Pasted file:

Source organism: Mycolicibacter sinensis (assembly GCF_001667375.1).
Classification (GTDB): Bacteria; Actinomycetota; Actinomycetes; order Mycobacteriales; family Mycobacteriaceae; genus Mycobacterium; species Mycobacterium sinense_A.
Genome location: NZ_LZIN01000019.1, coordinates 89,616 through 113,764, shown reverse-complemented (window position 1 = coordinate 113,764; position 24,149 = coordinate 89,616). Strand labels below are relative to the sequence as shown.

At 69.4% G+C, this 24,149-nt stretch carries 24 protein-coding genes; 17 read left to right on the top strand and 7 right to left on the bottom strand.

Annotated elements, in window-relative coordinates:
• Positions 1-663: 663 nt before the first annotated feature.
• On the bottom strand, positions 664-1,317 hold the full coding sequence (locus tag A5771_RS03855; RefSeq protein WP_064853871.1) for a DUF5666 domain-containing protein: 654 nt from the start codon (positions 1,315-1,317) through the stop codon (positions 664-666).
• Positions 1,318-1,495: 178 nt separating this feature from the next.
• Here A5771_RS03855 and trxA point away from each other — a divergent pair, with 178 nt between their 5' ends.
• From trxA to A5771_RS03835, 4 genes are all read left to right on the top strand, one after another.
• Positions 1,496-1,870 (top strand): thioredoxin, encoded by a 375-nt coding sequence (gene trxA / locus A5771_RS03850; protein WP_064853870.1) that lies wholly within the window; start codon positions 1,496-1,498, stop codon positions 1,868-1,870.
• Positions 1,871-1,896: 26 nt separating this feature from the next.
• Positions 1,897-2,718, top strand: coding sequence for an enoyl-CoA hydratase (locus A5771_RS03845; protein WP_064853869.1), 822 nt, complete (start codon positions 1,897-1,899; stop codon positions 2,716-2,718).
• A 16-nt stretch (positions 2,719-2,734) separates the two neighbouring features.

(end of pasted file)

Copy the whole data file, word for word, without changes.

Source organism: Mycolicibacter sinensis (assembly GCF_001667375.1).
Classification (GTDB): Bacteria; Actinomycetota; Actinomycetes; order Mycobacteriales; family Mycobacteriaceae; genus Mycobacterium; species Mycobacterium sinense_A.
Genome location: NZ_LZIN01000019.1, coordinates 89,616 through 113,764, shown reverse-complemented (window position 1 = coordinate 113,764; position 24,149 = coordinate 89,616). Strand labels below are relative to the sequence as shown.

At 69.4% G+C, this 24,149-nt stretch carries 24 protein-coding genes; 17 read left to right on the top strand and 7 right to left on the bottom strand.

Annotated elements, in window-relative coordinates:
• Positions 1-663: 663 nt before the first annotated feature.
• On the bottom strand, positions 664-1,317 hold the full coding sequence (locus tag A5771_RS03855; RefSeq protein WP_064853871.1) for a DUF5666 domain-containing protein: 654 nt from the start codon (positions 1,315-1,317) through the stop codon (positions 664-666).
• Positions 1,318-1,495: 178 nt separating this feature from the next.
• Here A5771_RS03855 and trxA point away from each other — a divergent pair, with 178 nt between their 5' ends.
• From trxA to A5771_RS03835, 4 genes are all read left to right on the top strand, one after another.
• Positions 1,496-1,870 (top strand): thioredoxin, encoded by a 375-nt coding sequence (gene trxA / locus A5771_RS03850; protein WP_064853870.1) that lies wholly within the window; start codon positions 1,496-1,498, stop codon positions 1,868-1,870.
• Positions 1,871-1,896: 26 nt separating this feature from the next.
• Positions 1,897-2,718, top strand: coding sequence for an enoyl-CoA hydratase (locus A5771_RS03845; protein WP_064853869.1), 822 nt, complete (start codon positions 1,897-1,899; stop codon positions 2,716-2,718).
• A 16-nt stretch (positions 2,719-2,734) separates the two neighbouring features.